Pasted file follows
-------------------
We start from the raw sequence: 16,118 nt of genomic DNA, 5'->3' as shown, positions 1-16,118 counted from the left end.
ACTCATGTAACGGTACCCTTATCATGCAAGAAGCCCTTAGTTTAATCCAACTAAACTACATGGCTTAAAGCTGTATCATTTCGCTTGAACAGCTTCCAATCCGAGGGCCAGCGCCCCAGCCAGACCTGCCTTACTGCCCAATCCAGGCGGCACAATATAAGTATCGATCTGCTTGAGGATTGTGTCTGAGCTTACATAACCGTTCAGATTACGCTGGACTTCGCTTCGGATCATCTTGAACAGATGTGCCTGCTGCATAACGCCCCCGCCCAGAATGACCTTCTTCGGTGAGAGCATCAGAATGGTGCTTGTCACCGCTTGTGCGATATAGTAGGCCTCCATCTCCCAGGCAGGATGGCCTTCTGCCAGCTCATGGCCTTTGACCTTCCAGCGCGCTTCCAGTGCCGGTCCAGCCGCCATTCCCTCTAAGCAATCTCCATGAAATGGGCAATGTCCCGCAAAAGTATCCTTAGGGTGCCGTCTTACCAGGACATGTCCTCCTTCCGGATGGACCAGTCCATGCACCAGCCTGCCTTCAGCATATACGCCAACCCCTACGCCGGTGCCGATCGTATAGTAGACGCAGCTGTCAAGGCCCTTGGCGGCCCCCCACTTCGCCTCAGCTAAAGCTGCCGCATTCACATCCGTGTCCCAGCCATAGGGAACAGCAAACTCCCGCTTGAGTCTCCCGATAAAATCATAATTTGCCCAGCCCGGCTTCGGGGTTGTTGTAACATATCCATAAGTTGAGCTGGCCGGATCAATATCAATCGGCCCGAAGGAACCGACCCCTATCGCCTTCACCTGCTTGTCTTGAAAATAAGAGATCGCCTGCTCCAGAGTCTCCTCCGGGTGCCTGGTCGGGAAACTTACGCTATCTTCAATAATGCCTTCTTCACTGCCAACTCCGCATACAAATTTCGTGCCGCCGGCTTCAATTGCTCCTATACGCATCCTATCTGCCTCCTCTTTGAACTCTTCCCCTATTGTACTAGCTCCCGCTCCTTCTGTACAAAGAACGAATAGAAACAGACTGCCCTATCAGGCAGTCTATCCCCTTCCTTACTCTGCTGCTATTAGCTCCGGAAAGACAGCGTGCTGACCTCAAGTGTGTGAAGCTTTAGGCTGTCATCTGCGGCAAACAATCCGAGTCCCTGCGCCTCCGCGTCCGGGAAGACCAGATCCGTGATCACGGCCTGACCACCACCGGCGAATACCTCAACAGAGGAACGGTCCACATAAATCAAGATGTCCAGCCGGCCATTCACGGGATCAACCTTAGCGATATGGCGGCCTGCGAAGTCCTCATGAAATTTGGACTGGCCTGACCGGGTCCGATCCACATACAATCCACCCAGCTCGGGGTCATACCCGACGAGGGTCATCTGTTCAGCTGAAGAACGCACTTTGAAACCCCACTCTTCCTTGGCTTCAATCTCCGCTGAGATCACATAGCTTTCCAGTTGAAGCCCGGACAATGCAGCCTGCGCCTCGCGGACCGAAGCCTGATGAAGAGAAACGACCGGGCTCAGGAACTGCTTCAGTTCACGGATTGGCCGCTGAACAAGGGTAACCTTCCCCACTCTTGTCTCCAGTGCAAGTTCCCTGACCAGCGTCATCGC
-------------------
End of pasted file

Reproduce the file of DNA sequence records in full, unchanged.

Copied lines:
We start from the raw sequence: 16,118 nt of genomic DNA, 5'->3' as shown, positions 1-16,118 counted from the left end.
ACTCATGTAACGGTACCCTTATCATGCAAGAAGCCCTTAGTTTAATCCAACTAAACTACATGGCTTAAAGCTGTATCATTTCGCTTGAACAGCTTCCAATCCGAGGGCCAGCGCCCCAGCCAGACCTGCCTTACTGCCCAATCCAGGCGGCACAATATAAGTATCGATCTGCTTGAGGATTGTGTCTGAGCTTACATAACCGTTCAGATTACGCTGGACTTCGCTTCGGATCATCTTGAACAGATGTGCCTGCTGCATAACGCCCCCGCCCAGAATGACCTTCTTCGGTGAGAGCATCAGAATGGTGCTTGTCACCGCTTGTGCGATATAGTAGGCCTCCATCTCCCAGGCAGGATGGCCTTCTGCCAGCTCATGGCCTTTGACCTTCCAGCGCGCTTCCAGTGCCGGTCCAGCCGCCATTCCCTCTAAGCAATCTCCATGAAATGGGCAATGTCCCGCAAAAGTATCCTTAGGGTGCCGTCTTACCAGGACATGTCCTCCTTCCGGATGGACCAGTCCATGCACCAGCCTGCCTTCAGCATATACGCCAACCCCTACGCCGGTGCCGATCGTATAGTAGACGCAGCTGTCAAGGCCCTTGGCGGCCCCCCACTTCGCCTCAGCTAAAGCTGCCGCATTCACATCCGTGTCCCAGCCATAGGGAACAGCAAACTCCCGCTTGAGTCTCCCGATAAAATCATAATTTGCCCAGCCCGGCTTCGGGGTTGTTGTAACATATCCATAAGTTGAGCTGGCCGGATCAATATCAATCGGCCCGAAGGAACCGACCCCTATCGCCTTCACCTGCTTGTCTTGAAAATAAGAGATCGCCTGCTCCAGAGTCTCCTCCGGGTGCCTGGTCGGGAAACTTACGCTATCTTCAATAATGCCTTCTTCACTGCCAACTCCGCATACAAATTTCGTGCCGCCGGCTTCAATTGCTCCTATACGCATCCTATCTGCCTCCTCTTTGAACTCTTCCCCTATTGTACTAGCTCCCGCTCCTTCTGTACAAAGAACGAATAGAAACAGACTGCCCTATCAGGCAGTCTATCCCCTTCCTTACTCTGCTGCTATTAGCTCCGGAAAGACAGCGTGCTGACCTCAAGTGTGTGAAGCTTTAGGCTGTCATCTGCGGCAAACAATCCGAGTCCCTGCGCCTCCGCGTCCGGGAAGACCAGATCCGTGATCACGGCCTGACCACCACCGGCGAATACCTCAACAGAGGAACGGTCCACATAAATCAAGATGTCCAGCCGGCCATTCACGGGATCAACCTTAGCGATATGGCGGCCTGCGAAGTCCTCATGAAATTTGGACTGGCCTGACCGGGTCCGATCCACATACAATCCACCCAGCTCGGGGTCATACCCGACGAGGGTCATCTGTTCAGCTGAAGAACGCACTTTGAAACCCCACTCTTCCTTGGCTTCAATCTCCGCTGAGATCACATAGCTTTCCAGTTGAAGCCCGGACAATGCAGCCTGCGCCTCGCGGACCGAAGCCTGATGAAGAGAAACGACCGGGCTCAGGAACTGCTTCAGTTCACGGATTGGCCGCTGAACAAGGGTAACCTTCCCCACTCTTGTCTCCAGTGCAAGTTCCCTGACCAGCGTCATCGC